Sleep disturbances and suicidal ideation in a sample of treatment-seeking Canadian Forces members and veterans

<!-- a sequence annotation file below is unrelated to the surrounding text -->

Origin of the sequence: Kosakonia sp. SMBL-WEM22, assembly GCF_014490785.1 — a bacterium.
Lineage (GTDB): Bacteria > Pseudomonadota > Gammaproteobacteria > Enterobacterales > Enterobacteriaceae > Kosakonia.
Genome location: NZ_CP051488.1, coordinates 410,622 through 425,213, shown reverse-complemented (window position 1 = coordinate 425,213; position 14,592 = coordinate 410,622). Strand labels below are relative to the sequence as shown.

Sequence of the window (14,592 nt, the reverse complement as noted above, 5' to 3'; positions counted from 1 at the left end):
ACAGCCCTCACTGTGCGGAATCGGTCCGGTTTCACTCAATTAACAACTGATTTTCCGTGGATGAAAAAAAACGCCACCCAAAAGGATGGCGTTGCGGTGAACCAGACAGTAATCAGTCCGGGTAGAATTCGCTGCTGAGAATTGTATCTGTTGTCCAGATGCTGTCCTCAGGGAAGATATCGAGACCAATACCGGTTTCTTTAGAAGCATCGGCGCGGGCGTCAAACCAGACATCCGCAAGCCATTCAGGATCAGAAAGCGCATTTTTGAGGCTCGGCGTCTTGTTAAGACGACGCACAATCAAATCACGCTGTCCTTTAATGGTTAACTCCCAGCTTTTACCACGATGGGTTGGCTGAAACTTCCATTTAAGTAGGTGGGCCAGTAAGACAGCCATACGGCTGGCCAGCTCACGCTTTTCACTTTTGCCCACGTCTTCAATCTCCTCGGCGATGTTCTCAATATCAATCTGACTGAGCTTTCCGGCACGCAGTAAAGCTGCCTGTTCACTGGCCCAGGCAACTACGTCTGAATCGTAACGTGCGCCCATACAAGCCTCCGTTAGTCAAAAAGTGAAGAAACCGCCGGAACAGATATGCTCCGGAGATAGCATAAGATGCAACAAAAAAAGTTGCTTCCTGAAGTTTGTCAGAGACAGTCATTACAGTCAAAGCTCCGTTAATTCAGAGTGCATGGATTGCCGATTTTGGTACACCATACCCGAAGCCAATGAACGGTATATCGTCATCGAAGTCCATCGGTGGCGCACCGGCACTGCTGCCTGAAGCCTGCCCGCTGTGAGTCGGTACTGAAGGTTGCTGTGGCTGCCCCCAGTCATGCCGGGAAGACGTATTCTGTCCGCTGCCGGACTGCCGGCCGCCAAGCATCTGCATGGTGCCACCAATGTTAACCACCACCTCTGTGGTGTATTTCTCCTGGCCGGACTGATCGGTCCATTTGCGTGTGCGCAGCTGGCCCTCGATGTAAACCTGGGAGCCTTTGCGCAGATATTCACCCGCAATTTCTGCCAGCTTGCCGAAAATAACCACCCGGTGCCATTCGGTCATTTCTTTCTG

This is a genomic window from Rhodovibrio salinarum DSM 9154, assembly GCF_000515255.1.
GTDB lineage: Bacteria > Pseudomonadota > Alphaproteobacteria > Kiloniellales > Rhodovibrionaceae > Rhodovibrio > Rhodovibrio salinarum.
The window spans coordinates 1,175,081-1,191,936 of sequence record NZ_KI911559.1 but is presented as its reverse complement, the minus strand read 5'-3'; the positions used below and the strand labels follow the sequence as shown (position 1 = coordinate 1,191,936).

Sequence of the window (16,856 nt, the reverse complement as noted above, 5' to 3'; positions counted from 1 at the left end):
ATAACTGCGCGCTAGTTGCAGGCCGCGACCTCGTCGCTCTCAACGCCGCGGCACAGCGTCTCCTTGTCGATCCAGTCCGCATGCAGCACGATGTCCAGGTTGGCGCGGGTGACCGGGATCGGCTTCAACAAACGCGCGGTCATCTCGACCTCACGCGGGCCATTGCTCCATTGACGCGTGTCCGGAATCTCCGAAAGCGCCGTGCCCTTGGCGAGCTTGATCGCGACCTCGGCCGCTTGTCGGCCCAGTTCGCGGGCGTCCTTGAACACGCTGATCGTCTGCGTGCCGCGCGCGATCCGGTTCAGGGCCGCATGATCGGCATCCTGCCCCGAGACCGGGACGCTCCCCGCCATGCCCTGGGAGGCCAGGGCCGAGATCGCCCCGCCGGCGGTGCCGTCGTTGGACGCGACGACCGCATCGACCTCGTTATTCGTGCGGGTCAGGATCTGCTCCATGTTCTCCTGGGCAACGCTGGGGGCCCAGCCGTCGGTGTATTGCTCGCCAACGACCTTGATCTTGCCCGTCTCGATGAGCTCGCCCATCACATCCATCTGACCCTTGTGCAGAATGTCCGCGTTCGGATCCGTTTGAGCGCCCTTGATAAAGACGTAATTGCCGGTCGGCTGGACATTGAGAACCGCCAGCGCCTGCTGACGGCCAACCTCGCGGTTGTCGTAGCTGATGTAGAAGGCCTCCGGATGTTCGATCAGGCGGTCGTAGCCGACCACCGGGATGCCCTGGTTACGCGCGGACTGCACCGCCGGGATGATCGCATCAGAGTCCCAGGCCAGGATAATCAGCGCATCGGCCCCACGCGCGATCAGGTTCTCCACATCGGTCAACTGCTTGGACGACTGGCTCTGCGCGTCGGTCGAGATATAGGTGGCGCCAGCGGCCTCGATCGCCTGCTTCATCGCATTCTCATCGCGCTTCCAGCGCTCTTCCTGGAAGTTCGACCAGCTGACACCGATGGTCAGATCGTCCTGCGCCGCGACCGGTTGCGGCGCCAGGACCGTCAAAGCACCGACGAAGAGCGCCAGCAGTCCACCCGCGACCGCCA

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This study examines the association between suicidal ideation and sleep disturbances in a sample of treatment-seeking Canadian Forces members and veterans, after controlling for probable posttraumatic stress disorder (PTSD), major depressive disorder (MDD), generalised anxiety disorder (GAD), and alcohol use disorder (AUD). Subjects included members and veterans of Canadian Forces seeking treatment at a hospital-based Operational Stress Injury Clinic (n=404). Sleep disturbances and nightmares were measured using individual items on the PTSD Checklist – Military Version (PCL – M), while the suicidality item of the Patient Health Questionnaire (PHQ-9) was used as a stand-alone item to assess presence or absence of suicidal ideation. Regression analyses were used to determine the respective impact of (1) insomnia and (2) nightmares on suicidal ideation, while controlling for presence of probable PTSD, MDD, GAD, and AUD. We found that 86.9% of patients reported having problems falling or staying asleep and 67.9% of patients reported being bothered by nightmares related to military-specific traumatic events. Neither sleep disturbances nor nightmares significantly predicted suicidal ideation; instead, probable MDD emerged as the most significant predictor. The clinical implications of these findings and their potential impact on treatment guidelines are discussed.